Spain bank bad debts up sharply again
Spanish banks' non-performing loans ratio, a key indicator of their financial health, jumped to 6.06 percent in January, the highest level since 1995, the Bank of Spain said Friday.
It said total bad debt held by the banks soared to 110.69 billion euros, a ratio to total outstanding loans of 6.06 percent, up from 5.81 percent in December and 5.69 percent in November.
The bad loan rate, which was 4.98 percent in October 2009, was the highest since November 1995.
Spain's lenders, especially its regional savings banks that account for about half of all lending in the country, have been heavily exposed to bad debt since the collapse of the property sector at the end of 2008.
Moody's last week downgraded Spain's credit rating by one notch to "Aa2" and warned it may do so again on fears the government will be unable to meet its targets of slashing the public deficit and on concerns over the cost of restructuring the banking sector.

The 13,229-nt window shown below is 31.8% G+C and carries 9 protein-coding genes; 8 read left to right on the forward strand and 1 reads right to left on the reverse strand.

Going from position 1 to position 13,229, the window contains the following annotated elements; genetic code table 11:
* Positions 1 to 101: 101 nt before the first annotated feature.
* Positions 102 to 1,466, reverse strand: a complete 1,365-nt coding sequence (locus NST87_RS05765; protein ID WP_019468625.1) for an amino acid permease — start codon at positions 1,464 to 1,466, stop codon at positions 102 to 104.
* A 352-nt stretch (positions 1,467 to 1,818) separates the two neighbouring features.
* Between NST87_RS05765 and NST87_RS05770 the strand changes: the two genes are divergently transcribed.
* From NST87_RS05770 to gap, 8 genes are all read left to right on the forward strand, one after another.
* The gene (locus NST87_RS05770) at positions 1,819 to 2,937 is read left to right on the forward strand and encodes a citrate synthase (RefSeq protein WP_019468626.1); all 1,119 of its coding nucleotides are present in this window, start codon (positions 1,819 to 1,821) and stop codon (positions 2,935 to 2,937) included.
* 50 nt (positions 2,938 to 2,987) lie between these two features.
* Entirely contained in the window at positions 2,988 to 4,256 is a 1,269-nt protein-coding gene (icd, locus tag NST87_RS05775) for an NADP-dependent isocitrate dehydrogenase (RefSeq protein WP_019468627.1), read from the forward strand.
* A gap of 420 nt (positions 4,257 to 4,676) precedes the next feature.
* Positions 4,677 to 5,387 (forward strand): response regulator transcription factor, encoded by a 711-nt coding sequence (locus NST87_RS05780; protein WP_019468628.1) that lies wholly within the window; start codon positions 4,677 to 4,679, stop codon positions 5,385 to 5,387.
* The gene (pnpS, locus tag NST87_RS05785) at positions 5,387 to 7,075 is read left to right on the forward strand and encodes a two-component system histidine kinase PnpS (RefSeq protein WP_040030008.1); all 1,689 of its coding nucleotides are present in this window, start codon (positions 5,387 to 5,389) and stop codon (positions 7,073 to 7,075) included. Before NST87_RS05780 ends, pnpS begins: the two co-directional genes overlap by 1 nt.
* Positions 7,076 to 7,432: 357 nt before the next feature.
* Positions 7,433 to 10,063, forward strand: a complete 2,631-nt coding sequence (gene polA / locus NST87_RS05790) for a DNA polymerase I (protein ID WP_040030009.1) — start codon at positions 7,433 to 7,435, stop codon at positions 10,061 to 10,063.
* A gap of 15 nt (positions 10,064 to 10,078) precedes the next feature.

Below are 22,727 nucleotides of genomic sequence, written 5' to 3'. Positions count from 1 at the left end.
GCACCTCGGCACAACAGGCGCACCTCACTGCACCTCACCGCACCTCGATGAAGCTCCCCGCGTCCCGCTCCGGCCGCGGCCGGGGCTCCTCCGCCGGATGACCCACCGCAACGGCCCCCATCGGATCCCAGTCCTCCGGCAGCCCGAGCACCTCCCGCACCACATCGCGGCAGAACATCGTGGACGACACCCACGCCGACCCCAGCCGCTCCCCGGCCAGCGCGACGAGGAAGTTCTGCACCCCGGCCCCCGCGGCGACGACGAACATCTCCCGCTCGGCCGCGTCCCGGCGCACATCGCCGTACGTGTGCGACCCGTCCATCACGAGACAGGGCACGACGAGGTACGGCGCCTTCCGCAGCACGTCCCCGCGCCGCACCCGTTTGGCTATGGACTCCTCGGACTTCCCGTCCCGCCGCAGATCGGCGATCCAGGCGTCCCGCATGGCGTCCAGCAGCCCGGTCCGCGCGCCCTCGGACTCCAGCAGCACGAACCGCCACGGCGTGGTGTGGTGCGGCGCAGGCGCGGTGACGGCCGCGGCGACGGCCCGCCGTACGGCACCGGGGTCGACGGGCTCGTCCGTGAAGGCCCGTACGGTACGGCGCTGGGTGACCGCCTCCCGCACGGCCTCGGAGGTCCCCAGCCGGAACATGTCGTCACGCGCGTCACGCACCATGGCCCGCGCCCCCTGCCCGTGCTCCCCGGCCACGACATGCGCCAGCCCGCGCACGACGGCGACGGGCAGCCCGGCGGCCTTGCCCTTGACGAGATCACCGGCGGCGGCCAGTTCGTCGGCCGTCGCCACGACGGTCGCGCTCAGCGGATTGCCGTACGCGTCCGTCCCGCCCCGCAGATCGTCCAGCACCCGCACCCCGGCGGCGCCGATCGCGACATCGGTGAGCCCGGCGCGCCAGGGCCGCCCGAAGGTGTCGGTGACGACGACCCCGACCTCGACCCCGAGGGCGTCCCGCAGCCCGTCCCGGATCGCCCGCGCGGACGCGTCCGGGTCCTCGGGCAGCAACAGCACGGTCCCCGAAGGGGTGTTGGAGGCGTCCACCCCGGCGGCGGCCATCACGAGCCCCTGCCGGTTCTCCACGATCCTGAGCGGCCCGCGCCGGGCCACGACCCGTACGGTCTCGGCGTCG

Spain's finances and economy, with a jobless rate of just over 20 percent the highest in the industrialised world, have prompted fears it may need a costly EU bailout like Greece and Ireland.
However, markets have shown renewed confidence in the Spanish economy recently, as evidenced by the lower yields on government bond sales.
The government has strengthened bank balance sheets, cut spending and pursued economic reforms to allay market jitters over the outlook for Spain's finances.
Under government regulations announced last month, the banks must raise the proportion of core capital they hold to 8.0 percent of total assets from the current six percent, or 10 percent if they are not listed on the stock exchange.
© 2011 AFP